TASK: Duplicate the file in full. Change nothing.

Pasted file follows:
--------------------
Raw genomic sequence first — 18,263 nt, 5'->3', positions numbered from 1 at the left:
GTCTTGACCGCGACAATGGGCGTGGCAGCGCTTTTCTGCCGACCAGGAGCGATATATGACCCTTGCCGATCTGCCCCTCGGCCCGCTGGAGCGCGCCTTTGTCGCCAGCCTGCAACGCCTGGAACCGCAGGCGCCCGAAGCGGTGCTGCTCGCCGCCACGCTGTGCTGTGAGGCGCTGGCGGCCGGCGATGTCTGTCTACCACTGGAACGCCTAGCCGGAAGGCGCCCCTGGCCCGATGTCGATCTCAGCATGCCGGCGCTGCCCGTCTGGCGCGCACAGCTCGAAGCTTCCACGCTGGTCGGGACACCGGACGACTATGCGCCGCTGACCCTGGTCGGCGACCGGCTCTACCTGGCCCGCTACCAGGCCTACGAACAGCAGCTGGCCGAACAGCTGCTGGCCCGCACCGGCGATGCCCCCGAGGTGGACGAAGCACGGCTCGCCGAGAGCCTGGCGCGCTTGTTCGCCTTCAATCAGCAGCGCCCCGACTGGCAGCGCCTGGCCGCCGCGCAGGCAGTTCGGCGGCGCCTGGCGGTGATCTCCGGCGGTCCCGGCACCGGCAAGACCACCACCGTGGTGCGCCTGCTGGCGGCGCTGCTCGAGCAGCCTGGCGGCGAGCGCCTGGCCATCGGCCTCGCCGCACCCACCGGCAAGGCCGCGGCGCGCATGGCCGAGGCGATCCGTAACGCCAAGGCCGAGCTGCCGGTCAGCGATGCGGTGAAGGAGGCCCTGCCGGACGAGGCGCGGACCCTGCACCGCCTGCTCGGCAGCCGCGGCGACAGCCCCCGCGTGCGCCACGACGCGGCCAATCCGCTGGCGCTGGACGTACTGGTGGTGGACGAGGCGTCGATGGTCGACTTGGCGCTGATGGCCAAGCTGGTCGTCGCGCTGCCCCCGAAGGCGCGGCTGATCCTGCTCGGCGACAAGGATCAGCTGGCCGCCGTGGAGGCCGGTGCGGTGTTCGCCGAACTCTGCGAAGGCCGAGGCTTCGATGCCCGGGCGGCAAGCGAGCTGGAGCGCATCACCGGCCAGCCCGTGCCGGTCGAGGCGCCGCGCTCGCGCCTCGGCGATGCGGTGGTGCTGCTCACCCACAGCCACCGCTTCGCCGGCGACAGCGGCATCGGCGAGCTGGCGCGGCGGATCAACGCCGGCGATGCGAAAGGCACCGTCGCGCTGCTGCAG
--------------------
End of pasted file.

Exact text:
Raw genomic sequence first — 18,263 nt, 5'->3', positions numbered from 1 at the left:
GTCTTGACCGCGACAATGGGCGTGGCAGCGCTTTTCTGCCGACCAGGAGCGATATATGACCCTTGCCGATCTGCCCCTCGGCCCGCTGGAGCGCGCCTTTGTCGCCAGCCTGCAACGCCTGGAACCGCAGGCGCCCGAAGCGGTGCTGCTCGCCGCCACGCTGTGCTGTGAGGCGCTGGCGGCCGGCGATGTCTGTCTACCACTGGAACGCCTAGCCGGAAGGCGCCCCTGGCCCGATGTCGATCTCAGCATGCCGGCGCTGCCCGTCTGGCGCGCACAGCTCGAAGCTTCCACGCTGGTCGGGACACCGGACGACTATGCGCCGCTGACCCTGGTCGGCGACCGGCTCTACCTGGCCCGCTACCAGGCCTACGAACAGCAGCTGGCCGAACAGCTGCTGGCCCGCACCGGCGATGCCCCCGAGGTGGACGAAGCACGGCTCGCCGAGAGCCTGGCGCGCTTGTTCGCCTTCAATCAGCAGCGCCCCGACTGGCAGCGCCTGGCCGCCGCGCAGGCAGTTCGGCGGCGCCTGGCGGTGATCTCCGGCGGTCCCGGCACCGGCAAGACCACCACCGTGGTGCGCCTGCTGGCGGCGCTGCTCGAGCAGCCTGGCGGCGAGCGCCTGGCCATCGGCCTCGCCGCACCCACCGGCAAGGCCGCGGCGCGCATGGCCGAGGCGATCCGTAACGCCAAGGCCGAGCTGCCGGTCAGCGATGCGGTGAAGGAGGCCCTGCCGGACGAGGCGCGGACCCTGCACCGCCTGCTCGGCAGCCGCGGCGACAGCCCCCGCGTGCGCCACGACGCGGCCAATCCGCTGGCGCTGGACGTACTGGTGGTGGACGAGGCGTCGATGGTCGACTTGGCGCTGATGGCCAAGCTGGTCGTCGCGCTGCCCCCGAAGGCGCGGCTGATCCTGCTCGGCGACAAGGATCAGCTGGCCGCCGTGGAGGCCGGTGCGGTGTTCGCCGAACTCTGCGAAGGCCGAGGCTTCGATGCCCGGGCGGCAAGCGAGCTGGAGCGCATCACCGGCCAGCCCGTGCCGGTCGAGGCGCCGCGCTCGCGCCTCGGCGATGCGGTGGTGCTGCTCACCCACAGCCACCGCTTCGCCGGCGACAGCGGCATCGGCGAGCTGGCGCGGCGGATCAACGCCGGCGATGCGAAAGGCACCGTCGCGCTGCTGCAG